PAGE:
Last summer, we came up with our 30 rules for beer festival attendees, a constitution of sorts meant to help our readers—and the people sampling beers alongside them—have the best fest experience possible. We’d now like to make an addendum to that list.
Rule 31: Leave the cigars at home.
The need for this amendment became apparent at the Arizona Strong Beer Festival, held on Saturday at a public park in Phoenix. There didn’t seem to be a single line to a beer tent in which at least one person wasn’t emitting plumes of cigar smoke. Everywhere you went, the pungent aroma was unavoidable.
The smokers could hardly be blamed: It was a beautiful afternoon in Phoenix, 80 degrees with a gentle breeze and even a little cloud cover. Perfect day for a stogie.
But then again, they absolutely could be blamed. A cigar is the sizzling fajita plate of the smoker’s world, a look-at-me product that demands bystanders join in, and cigar-smoking is an inherently communal activity; whether they want to or not, the people around the smoker will be drawn into the experience. Which is an inconsiderate thing to impose on people attempting to drink beer.
See, a beer festival has a purpose—tasting and enjoying beer—and cigars directly oppose that purpose. Smoke is distracting, making it nearly impossible to suss out the citrusy nuances of an IPA or the fruit-and-vanilla of an oak-aged wild ale. There’s a reason Great American Beer Festival judging takes place in a sterile ballroom and not Churchill’s Cigar Bar.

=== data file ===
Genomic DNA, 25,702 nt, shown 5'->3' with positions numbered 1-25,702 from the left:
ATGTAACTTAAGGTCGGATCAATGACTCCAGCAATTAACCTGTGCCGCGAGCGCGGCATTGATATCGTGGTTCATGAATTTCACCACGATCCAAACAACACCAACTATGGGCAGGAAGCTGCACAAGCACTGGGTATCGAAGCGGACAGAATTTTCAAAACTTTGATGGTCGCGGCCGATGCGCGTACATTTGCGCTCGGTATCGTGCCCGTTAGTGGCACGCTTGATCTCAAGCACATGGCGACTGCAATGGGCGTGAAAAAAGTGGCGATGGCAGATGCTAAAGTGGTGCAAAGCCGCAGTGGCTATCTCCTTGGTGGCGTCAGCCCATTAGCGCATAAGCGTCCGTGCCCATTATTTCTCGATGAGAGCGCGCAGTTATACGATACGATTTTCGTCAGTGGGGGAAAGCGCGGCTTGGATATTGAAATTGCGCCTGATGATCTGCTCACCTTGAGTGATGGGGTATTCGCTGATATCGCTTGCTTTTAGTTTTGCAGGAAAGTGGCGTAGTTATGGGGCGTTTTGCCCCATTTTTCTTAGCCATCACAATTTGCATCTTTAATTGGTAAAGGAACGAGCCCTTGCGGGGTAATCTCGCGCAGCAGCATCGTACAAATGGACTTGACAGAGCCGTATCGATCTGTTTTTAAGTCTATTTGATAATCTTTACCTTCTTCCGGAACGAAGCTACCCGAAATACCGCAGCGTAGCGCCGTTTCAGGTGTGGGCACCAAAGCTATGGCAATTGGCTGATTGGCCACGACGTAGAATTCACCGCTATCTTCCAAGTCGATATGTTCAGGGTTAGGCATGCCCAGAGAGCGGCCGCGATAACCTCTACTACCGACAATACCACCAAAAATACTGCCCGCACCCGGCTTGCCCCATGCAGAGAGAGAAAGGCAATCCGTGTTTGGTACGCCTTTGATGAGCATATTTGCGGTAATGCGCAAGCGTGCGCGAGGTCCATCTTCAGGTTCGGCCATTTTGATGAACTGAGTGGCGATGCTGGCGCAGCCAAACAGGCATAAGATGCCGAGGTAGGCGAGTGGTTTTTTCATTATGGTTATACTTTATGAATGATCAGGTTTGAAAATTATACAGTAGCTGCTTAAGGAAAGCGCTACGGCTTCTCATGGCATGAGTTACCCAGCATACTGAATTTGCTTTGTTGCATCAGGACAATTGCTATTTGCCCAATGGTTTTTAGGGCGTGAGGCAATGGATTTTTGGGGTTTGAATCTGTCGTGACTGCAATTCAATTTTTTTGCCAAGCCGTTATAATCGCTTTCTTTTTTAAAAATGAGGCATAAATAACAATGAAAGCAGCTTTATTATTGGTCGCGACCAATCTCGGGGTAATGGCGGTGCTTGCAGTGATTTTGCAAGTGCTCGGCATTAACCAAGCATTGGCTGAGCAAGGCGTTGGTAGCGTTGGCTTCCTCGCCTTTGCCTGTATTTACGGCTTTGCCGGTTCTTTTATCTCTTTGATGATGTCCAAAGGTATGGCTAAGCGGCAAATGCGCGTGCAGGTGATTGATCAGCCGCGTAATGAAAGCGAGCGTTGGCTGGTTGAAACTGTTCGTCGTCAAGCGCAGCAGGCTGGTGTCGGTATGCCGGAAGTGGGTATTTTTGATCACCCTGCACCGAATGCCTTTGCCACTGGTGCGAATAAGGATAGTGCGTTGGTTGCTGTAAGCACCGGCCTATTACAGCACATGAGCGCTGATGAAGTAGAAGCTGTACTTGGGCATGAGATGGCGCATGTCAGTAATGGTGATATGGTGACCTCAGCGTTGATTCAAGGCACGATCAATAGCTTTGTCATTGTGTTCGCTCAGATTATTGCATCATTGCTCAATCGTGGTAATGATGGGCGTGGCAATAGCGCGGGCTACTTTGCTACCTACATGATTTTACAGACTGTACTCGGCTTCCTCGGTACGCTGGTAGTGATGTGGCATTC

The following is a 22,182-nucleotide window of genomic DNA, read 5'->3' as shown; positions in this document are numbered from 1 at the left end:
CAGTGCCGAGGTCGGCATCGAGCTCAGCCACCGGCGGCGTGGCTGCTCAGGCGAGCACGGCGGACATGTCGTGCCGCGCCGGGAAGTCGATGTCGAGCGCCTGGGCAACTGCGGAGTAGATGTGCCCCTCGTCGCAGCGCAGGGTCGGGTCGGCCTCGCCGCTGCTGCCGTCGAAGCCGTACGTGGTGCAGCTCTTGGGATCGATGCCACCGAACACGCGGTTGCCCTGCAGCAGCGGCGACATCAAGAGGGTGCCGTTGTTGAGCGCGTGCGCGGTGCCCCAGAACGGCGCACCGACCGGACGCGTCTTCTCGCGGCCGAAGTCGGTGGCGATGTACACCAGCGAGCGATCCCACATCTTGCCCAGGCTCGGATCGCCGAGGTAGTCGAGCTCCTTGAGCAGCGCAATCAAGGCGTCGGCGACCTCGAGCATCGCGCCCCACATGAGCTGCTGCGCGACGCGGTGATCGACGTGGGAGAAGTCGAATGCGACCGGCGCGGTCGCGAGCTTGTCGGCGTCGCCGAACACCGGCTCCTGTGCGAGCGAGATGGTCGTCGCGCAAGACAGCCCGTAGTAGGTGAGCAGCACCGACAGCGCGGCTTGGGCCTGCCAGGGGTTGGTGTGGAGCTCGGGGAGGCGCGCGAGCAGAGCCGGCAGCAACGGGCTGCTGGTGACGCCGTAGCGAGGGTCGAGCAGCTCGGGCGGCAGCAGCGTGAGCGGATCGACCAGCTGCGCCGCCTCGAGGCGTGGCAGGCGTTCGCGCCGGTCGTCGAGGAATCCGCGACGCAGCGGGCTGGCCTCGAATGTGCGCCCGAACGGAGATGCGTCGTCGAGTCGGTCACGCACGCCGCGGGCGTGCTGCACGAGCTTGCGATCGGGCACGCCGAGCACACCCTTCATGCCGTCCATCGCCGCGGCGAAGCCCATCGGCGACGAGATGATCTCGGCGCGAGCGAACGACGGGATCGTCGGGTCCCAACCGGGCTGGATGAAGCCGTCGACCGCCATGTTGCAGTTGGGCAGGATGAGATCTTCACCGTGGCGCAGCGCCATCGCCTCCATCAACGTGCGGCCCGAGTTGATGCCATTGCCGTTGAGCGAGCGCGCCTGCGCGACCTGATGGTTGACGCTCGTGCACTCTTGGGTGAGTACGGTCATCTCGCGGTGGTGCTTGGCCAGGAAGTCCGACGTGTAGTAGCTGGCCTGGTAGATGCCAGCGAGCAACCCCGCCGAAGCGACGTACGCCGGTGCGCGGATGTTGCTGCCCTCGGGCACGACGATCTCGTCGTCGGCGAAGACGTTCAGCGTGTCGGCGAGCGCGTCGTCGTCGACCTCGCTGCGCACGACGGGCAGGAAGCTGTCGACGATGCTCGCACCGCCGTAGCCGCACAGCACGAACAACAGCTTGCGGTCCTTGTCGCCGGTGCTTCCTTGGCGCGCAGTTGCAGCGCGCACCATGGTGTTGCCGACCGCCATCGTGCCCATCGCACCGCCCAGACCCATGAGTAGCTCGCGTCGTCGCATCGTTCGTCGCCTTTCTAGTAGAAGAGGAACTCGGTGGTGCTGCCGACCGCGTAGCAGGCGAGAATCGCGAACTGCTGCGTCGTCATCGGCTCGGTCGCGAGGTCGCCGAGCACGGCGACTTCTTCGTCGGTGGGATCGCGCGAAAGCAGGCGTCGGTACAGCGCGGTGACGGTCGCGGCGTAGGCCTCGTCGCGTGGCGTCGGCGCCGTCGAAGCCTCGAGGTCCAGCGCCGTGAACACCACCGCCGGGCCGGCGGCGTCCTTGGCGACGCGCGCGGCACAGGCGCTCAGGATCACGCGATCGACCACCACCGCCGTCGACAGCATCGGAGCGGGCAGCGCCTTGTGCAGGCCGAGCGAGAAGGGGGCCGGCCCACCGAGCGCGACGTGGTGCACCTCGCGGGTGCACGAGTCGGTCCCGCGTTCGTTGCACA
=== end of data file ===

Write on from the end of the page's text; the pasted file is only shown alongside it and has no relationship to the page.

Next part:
We understand that a number of drinkers enjoy pairing brews with tobacco—we’ve even written about the practice on several occasions. But these ceremonies have a time and place, away from fellow attendees who may not think your Romeo y Julieta Reserve matches up as well with their hefeweizen as it does with your barrel-aged imperial stout. We liken people who light up at beer festivals to people who microwave fish at work: Sure, you’re allowed to do it, but by doing it, you’re creating discomfort for the people around you.
So we ask: If you must smoke on the day of a beer festival, do so in a designated area, far away from the lines. Maybe outside the festival itself. Or, you know, at home. Your fellow beer-lovers will thank you.